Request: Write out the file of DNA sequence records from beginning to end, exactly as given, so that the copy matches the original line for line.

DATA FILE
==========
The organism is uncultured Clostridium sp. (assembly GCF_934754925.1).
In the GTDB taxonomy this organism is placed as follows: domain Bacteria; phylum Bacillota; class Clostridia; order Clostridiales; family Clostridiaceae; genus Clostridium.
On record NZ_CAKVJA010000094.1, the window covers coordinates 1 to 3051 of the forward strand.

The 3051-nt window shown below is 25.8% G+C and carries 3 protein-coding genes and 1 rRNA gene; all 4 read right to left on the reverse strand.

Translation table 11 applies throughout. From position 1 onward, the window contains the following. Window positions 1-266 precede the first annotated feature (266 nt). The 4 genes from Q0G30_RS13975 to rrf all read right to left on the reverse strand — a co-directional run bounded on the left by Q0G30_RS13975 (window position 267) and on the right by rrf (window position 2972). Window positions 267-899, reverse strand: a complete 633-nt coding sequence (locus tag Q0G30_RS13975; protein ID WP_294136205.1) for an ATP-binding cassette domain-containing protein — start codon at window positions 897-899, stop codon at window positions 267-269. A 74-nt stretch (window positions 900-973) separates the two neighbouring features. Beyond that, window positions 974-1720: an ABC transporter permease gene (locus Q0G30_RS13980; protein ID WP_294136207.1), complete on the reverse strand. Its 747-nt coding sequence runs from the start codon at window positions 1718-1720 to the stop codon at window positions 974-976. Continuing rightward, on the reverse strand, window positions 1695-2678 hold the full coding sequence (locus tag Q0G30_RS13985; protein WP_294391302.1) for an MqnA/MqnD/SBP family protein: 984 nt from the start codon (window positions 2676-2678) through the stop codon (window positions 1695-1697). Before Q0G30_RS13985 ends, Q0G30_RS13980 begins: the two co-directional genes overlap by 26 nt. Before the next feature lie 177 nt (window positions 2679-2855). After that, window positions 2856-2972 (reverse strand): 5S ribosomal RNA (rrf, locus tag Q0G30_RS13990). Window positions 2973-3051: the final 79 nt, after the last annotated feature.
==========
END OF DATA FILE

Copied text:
The organism is uncultured Clostridium sp. (assembly GCF_934754925.1).
In the GTDB taxonomy this organism is placed as follows: domain Bacteria; phylum Bacillota; class Clostridia; order Clostridiales; family Clostridiaceae; genus Clostridium.
On record NZ_CAKVJA010000094.1, the window covers coordinates 1 to 3051 of the forward strand.

The 3051-nt window shown below is 25.8% G+C and carries 3 protein-coding genes and 1 rRNA gene; all 4 read right to left on the reverse strand.

Translation table 11 applies throughout. From position 1 onward, the window contains the following. Window positions 1-266 precede the first annotated feature (266 nt). The 4 genes from Q0G30_RS13975 to rrf all read right to left on the reverse strand — a co-directional run bounded on the left by Q0G30_RS13975 (window position 267) and on the right by rrf (window position 2972). Window positions 267-899, reverse strand: a complete 633-nt coding sequence (locus tag Q0G30_RS13975; protein ID WP_294136205.1) for an ATP-binding cassette domain-containing protein — start codon at window positions 897-899, stop codon at window positions 267-269. A 74-nt stretch (window positions 900-973) separates the two neighbouring features. Beyond that, window positions 974-1720: an ABC transporter permease gene (locus Q0G30_RS13980; protein ID WP_294136207.1), complete on the reverse strand. Its 747-nt coding sequence runs from the start codon at window positions 1718-1720 to the stop codon at window positions 974-976. Continuing rightward, on the reverse strand, window positions 1695-2678 hold the full coding sequence (locus tag Q0G30_RS13985; protein WP_294391302.1) for an MqnA/MqnD/SBP family protein: 984 nt from the start codon (window positions 2676-2678) through the stop codon (window positions 1695-1697). Before Q0G30_RS13985 ends, Q0G30_RS13980 begins: the two co-directional genes overlap by 26 nt. Before the next feature lie 177 nt (window positions 2679-2855). After that, window positions 2856-2972 (reverse strand): 5S ribosomal RNA (rrf, locus tag Q0G30_RS13990). Window positions 2973-3051: the final 79 nt, after the last annotated feature.